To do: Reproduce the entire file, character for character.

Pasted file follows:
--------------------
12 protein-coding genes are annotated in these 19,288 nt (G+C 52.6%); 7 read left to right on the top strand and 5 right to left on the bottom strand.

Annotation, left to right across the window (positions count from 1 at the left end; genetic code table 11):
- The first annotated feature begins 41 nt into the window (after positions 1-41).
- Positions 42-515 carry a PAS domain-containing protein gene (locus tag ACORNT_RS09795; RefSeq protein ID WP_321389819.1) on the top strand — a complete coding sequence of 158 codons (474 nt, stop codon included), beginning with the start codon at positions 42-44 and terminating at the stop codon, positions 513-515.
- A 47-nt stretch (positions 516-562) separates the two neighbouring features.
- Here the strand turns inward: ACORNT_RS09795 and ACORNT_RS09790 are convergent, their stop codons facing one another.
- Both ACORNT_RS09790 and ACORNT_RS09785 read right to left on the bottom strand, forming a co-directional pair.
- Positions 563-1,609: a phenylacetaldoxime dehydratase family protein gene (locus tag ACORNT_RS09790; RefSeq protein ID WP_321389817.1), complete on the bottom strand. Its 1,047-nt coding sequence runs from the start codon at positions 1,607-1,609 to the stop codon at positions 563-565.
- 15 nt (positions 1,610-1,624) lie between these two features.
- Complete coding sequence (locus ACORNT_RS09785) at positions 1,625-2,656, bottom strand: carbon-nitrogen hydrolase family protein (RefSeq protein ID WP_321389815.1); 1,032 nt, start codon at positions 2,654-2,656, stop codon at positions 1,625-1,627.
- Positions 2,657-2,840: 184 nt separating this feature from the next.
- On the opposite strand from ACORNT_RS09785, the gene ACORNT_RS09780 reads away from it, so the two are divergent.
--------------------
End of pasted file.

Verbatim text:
12 protein-coding genes are annotated in these 19,288 nt (G+C 52.6%); 7 read left to right on the top strand and 5 right to left on the bottom strand.

Annotation, left to right across the window (positions count from 1 at the left end; genetic code table 11):
- The first annotated feature begins 41 nt into the window (after positions 1-41).
- Positions 42-515 carry a PAS domain-containing protein gene (locus tag ACORNT_RS09795; RefSeq protein ID WP_321389819.1) on the top strand — a complete coding sequence of 158 codons (474 nt, stop codon included), beginning with the start codon at positions 42-44 and terminating at the stop codon, positions 513-515.
- A 47-nt stretch (positions 516-562) separates the two neighbouring features.
- Here the strand turns inward: ACORNT_RS09795 and ACORNT_RS09790 are convergent, their stop codons facing one another.
- Both ACORNT_RS09790 and ACORNT_RS09785 read right to left on the bottom strand, forming a co-directional pair.
- Positions 563-1,609: a phenylacetaldoxime dehydratase family protein gene (locus tag ACORNT_RS09790; RefSeq protein ID WP_321389817.1), complete on the bottom strand. Its 1,047-nt coding sequence runs from the start codon at positions 1,607-1,609 to the stop codon at positions 563-565.
- 15 nt (positions 1,610-1,624) lie between these two features.
- Complete coding sequence (locus ACORNT_RS09785) at positions 1,625-2,656, bottom strand: carbon-nitrogen hydrolase family protein (RefSeq protein ID WP_321389815.1); 1,032 nt, start codon at positions 2,654-2,656, stop codon at positions 1,625-1,627.
- Positions 2,657-2,840: 184 nt separating this feature from the next.
- On the opposite strand from ACORNT_RS09785, the gene ACORNT_RS09780 reads away from it, so the two are divergent.